Similarly, it is believed that the antiwear properties of the ashless organo-phosphorus and zinc thiophosphate compounds are generally attributable to the presence of the phosphorus. Thus when determining amounts of these compounds to incorporate, one first needs to determine the desired amount of phosphorus in the lubricant composition. Preferably the total amount of phosphorus contained in the lubricant composition is from 0.001 to 0.3 wt. %, more preferably from 0.01 to 0.2 wt. %, and most preferably from 0.02 to 0.1 wt. %, based on the total weight of the lubricant composition. The amounts of ashless organo-phosphorus compound and zinc thiophosphate compound that this corresponds to depends upon the relative proportions of these compounds and the molecular weight of the specific compounds selected. Typically, however, the amount of ashless organo-phosphorus compound incorporated into the lubricant composition is from 0.01 to 0.3 wt. %, more preferably 0.05 to 2.0 wt. %, and most preferably 0.1 to 1.0 wt. % based on the total weight of the lubricant composition, and the amount of zinc thiophosphate compound is preferably from 0.01 to 3.0 wt. %, more preferably 0.1 to 2.0 wt. %, and most preferably 0.2 to 1.0 wt. % based on the total weight of the lubricant composition.
The ratio of compounds (a):(b):(c) in the lubricant composition is preferably such that the weight ratio of molybdenum to phosphorus is from 1:50 to 100:1, more preferably 10:1 to 20:1, and most preferably from 1:1 to 10:1. The weight ratio of phosphorus derived from the ashless organo-phosphorus compound (b) to zinc thiophosphate compound (c) is preferably from 10:1 to 1:20, more preferably from 5:1 to 1:15 and most preferably 1:1 to 1:10.
The aminic antioxidant is preferably an aromatic amine, more preferably a secondary aromatic amine. Such amines are well know and there is no particular restriction of the type of amine antioxidant employed, provided it is oil-soluble or oil-dispersible. Preferably the aminic antioxidant is secondary amine having the general formula ##STR5## where R' and R" each independently represent a C1 to C20 substituted or unsubstituted alkyl group or a C6 to C30 substituted or unsubstituted cycloalkyl, aryl, aralkyl or alkylaryl group. If substituted, the substituent may be for example an alkyl, aryl, alkoxy, aryloxy, acyl, acylamino, hydroxy, carboxyl or nitro group. Preferably R' and R" are each a substituted or unsubstituted aryl or alkylaryl group.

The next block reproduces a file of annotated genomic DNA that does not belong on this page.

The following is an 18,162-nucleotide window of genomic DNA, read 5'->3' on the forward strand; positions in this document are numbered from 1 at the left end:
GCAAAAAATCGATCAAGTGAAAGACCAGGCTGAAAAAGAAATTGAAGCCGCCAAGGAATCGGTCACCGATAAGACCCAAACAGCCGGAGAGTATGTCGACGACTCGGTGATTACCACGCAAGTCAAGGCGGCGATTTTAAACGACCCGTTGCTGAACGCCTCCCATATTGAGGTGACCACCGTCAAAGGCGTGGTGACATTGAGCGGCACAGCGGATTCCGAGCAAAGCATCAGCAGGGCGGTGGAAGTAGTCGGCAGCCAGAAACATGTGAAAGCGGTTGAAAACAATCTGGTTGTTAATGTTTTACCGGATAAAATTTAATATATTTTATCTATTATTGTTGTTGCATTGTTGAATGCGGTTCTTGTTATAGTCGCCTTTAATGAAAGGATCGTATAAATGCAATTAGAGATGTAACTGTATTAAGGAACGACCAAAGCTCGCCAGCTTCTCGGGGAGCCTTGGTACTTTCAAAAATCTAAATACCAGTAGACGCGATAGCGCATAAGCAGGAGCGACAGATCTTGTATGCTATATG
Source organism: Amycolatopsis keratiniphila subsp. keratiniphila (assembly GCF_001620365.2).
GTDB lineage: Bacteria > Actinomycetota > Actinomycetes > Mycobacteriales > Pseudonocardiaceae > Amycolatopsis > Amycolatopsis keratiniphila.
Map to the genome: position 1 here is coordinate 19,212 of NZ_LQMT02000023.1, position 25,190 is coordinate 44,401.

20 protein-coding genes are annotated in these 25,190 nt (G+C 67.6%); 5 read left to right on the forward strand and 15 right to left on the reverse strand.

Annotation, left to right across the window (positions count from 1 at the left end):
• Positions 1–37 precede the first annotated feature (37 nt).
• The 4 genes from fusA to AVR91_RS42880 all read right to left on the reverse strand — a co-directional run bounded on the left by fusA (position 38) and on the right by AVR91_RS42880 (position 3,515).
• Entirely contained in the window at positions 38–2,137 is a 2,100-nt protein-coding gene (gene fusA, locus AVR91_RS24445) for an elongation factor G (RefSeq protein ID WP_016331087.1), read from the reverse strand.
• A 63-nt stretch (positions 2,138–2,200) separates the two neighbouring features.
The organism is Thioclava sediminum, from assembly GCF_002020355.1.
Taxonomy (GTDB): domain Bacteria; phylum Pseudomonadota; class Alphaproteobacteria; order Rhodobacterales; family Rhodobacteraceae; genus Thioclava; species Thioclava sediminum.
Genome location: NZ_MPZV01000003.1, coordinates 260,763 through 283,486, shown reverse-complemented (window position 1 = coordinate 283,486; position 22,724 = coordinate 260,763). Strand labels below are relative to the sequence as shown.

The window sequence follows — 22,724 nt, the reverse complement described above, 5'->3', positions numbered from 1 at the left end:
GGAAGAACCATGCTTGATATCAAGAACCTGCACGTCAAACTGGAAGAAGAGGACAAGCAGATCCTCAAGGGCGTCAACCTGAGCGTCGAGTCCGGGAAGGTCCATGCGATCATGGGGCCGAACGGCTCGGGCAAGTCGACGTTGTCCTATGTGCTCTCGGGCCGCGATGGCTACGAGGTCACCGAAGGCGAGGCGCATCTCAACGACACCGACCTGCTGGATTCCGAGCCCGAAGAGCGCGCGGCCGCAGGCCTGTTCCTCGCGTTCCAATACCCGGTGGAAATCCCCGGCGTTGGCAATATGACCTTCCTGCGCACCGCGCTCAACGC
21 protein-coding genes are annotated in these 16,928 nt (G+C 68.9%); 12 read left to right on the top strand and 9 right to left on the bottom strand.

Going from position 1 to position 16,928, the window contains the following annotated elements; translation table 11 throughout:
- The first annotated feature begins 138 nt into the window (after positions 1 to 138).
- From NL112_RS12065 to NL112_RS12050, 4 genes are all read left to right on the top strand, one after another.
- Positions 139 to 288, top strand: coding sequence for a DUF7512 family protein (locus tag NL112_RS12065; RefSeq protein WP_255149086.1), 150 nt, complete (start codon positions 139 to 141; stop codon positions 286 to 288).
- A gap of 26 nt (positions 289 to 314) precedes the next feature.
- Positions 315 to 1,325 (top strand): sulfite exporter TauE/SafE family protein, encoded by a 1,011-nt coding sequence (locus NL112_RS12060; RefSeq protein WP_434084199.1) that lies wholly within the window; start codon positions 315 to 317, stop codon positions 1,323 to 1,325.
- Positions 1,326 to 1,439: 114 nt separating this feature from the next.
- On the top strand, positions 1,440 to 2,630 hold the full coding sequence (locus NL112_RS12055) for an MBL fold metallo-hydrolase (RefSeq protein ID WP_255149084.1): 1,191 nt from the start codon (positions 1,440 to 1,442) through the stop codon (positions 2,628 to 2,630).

Examples of suitable aminic antioxidants include diphenylamine, alkyldiphenylamines having one or more alkyl substituents each having up to about 16 carbon atoms, phenyl-α-naphthylamine, phenyl-β-naphthylamine, alkyl-substituted phenyl-α-naphthylamine or phenylβ-naphthylamine having one or more alkyl substituents each containing up to about 16 carbon atoms. Examples of suitable alkyl substituents include t-butyl, t-pentyl, hexyl, n-octyl, t-octyl, nonyl, decyl and dodecyl. Many secondary aromatic amine antioxidants are commercially available including, for example Irganox L57, Irganox L74 and Irganox L06 available from Ciba-Geigy, Vanlube 81, Vanlube SL, Vanlube 848 and Vanlube DND available from R.T. Vanderbilt; ADDITIN M10277 available from Rhein-Chemie; Lubrizol 5150A available from Lubrizol; Naugalube 438L and Naugalube 680 available from Uniroyal.